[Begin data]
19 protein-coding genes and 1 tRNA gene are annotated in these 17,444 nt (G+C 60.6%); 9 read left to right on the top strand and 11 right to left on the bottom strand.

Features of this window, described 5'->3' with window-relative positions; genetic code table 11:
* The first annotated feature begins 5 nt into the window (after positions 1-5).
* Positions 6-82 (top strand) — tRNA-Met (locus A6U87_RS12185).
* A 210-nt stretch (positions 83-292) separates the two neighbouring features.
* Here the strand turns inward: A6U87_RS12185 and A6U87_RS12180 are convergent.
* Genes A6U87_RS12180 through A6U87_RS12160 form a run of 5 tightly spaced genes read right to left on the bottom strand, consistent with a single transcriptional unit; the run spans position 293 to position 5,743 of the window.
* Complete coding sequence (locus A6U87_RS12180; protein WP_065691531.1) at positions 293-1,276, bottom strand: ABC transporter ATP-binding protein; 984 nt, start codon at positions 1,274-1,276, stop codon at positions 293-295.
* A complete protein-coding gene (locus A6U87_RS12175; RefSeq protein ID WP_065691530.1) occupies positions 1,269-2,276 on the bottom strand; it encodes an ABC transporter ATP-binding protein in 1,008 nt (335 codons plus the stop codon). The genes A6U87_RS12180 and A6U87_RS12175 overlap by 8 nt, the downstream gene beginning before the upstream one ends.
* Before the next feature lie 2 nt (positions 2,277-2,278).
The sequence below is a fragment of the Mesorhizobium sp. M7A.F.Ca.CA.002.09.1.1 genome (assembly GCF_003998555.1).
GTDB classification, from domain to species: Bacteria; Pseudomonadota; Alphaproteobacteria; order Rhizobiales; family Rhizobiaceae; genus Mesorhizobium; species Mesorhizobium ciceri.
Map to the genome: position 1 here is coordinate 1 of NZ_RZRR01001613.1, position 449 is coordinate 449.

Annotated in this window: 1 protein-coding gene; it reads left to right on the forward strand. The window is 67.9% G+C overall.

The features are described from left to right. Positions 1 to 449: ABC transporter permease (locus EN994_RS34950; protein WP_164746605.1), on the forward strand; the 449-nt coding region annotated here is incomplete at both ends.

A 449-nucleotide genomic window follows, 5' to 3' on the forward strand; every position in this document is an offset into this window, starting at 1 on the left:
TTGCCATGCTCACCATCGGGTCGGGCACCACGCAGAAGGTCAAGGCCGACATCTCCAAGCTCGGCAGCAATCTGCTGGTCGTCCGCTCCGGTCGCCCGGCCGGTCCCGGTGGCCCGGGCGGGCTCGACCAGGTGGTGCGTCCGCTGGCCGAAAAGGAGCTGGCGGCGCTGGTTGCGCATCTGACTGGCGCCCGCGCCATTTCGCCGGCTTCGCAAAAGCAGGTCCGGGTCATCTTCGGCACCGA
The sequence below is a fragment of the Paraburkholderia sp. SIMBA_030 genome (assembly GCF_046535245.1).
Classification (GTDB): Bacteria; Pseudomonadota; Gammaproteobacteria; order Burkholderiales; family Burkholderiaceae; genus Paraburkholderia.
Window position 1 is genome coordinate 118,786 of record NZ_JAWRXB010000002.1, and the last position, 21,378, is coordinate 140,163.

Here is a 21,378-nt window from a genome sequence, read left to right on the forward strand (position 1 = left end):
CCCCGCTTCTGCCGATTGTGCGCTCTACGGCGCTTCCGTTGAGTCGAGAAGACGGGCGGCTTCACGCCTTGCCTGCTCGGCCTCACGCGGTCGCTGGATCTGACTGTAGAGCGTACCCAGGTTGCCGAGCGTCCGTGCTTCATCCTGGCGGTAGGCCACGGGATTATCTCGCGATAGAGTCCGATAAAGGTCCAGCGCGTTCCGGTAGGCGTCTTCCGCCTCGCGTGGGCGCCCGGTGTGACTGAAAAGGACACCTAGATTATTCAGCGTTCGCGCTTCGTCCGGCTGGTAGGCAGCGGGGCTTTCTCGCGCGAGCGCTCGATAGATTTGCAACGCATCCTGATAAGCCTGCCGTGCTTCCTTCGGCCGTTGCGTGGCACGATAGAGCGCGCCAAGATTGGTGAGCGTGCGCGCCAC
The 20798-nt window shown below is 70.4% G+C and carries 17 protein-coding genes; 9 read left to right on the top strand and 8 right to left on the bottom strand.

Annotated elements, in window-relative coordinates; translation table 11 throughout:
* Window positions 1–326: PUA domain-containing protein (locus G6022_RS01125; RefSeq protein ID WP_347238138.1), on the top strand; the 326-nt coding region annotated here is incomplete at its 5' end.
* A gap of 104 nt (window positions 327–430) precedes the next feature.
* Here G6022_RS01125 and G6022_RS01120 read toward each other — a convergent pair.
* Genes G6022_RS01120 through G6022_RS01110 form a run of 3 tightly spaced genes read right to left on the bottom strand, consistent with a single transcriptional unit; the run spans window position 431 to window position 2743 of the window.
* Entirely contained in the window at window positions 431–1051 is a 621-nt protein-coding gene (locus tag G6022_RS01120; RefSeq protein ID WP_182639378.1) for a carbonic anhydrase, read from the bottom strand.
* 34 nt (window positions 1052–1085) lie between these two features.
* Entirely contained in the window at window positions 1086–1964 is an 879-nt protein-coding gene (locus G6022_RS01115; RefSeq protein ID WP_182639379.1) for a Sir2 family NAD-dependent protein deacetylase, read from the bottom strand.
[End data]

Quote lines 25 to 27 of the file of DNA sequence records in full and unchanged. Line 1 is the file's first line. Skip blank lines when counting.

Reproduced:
* Window positions 1–326: PUA domain-containing protein (locus G6022_RS01125; RefSeq protein ID WP_347238138.1), on the top strand; the 326-nt coding region annotated here is incomplete at its 5' end.
* A gap of 104 nt (window positions 327–430) precedes the next feature.
* Here G6022_RS01125 and G6022_RS01120 read toward each other — a convergent pair.